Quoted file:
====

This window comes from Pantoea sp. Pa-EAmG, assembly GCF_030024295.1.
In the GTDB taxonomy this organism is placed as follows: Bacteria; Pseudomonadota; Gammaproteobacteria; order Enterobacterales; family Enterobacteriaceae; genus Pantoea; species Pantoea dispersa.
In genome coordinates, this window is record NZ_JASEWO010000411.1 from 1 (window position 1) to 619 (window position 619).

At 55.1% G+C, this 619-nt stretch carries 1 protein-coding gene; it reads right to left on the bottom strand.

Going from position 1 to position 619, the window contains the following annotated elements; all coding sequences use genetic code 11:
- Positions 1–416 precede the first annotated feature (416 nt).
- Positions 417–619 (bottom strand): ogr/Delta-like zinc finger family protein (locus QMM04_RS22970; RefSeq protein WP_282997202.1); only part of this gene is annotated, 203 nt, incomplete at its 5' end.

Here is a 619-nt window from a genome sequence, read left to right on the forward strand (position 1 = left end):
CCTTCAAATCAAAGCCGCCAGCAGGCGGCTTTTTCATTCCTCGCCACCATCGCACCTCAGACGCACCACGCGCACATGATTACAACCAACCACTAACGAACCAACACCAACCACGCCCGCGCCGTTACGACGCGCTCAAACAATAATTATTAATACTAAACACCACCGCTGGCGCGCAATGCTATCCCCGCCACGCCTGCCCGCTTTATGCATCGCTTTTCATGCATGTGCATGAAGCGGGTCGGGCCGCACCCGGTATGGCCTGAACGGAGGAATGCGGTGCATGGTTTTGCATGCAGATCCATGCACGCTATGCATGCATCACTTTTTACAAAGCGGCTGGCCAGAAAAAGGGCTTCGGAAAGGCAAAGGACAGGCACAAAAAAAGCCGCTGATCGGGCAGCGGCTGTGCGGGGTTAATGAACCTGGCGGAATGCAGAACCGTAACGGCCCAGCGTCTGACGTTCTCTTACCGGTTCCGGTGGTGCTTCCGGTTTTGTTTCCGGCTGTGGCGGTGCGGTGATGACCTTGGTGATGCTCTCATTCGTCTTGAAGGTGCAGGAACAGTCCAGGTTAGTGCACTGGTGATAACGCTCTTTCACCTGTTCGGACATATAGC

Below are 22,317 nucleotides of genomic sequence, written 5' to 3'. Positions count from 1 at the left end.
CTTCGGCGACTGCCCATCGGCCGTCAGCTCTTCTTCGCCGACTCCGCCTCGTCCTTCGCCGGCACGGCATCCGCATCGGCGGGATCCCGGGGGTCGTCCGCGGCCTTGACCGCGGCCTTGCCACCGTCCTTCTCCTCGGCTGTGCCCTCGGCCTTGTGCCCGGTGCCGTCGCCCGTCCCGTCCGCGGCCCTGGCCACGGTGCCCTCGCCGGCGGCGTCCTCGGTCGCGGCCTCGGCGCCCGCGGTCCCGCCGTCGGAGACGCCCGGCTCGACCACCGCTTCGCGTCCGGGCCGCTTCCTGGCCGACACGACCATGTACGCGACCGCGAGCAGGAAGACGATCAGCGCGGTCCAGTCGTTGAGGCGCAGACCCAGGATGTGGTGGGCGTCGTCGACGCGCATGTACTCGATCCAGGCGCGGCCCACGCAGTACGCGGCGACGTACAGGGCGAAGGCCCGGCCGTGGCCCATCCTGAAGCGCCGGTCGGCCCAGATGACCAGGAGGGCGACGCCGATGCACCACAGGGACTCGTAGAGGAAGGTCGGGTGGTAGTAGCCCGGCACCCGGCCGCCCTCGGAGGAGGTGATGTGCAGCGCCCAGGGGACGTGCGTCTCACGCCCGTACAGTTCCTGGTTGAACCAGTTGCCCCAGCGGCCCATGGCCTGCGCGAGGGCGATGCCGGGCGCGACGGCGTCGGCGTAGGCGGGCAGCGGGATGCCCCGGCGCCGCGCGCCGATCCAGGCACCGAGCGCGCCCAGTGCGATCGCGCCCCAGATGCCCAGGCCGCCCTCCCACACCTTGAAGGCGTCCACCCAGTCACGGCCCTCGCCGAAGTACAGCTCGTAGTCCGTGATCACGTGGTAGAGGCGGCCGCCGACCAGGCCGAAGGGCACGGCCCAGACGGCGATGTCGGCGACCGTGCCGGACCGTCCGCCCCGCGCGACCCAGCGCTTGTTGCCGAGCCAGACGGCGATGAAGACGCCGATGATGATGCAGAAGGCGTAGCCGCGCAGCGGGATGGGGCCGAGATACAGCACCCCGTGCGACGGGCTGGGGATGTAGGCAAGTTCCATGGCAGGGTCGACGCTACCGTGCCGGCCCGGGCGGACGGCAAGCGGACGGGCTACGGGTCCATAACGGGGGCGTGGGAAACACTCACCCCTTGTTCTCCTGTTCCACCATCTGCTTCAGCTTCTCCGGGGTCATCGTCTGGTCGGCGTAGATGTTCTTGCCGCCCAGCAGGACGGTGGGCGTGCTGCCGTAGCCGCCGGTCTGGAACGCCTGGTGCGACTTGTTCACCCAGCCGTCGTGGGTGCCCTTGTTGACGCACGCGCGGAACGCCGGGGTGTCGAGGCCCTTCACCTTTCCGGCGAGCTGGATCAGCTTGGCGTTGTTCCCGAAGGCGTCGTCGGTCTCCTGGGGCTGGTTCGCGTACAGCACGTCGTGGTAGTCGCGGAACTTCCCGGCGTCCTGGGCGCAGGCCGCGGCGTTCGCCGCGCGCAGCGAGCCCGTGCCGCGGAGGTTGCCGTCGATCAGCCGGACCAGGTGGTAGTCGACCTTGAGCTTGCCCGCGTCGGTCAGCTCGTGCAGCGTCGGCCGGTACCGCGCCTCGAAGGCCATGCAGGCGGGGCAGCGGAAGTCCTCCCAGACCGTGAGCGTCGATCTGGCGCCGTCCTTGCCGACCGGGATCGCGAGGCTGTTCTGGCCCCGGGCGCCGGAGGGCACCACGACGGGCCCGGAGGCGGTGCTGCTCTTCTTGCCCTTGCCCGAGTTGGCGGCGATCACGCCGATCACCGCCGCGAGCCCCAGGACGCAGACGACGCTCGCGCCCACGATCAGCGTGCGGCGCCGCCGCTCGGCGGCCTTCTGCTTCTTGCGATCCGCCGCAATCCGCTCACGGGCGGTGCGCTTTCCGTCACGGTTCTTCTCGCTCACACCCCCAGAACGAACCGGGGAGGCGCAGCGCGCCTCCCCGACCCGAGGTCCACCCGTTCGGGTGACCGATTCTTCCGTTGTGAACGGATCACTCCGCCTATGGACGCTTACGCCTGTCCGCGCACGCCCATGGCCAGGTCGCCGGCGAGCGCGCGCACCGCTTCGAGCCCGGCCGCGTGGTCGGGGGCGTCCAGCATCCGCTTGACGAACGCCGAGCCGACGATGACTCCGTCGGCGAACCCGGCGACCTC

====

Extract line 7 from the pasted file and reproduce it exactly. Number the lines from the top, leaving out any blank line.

- Positions 417–619 (bottom strand): ogr/Delta-like zinc finger family protein (locus QMM04_RS22970; RefSeq protein WP_282997202.1); only part of this gene is annotated, 203 nt, incomplete at its 5' end.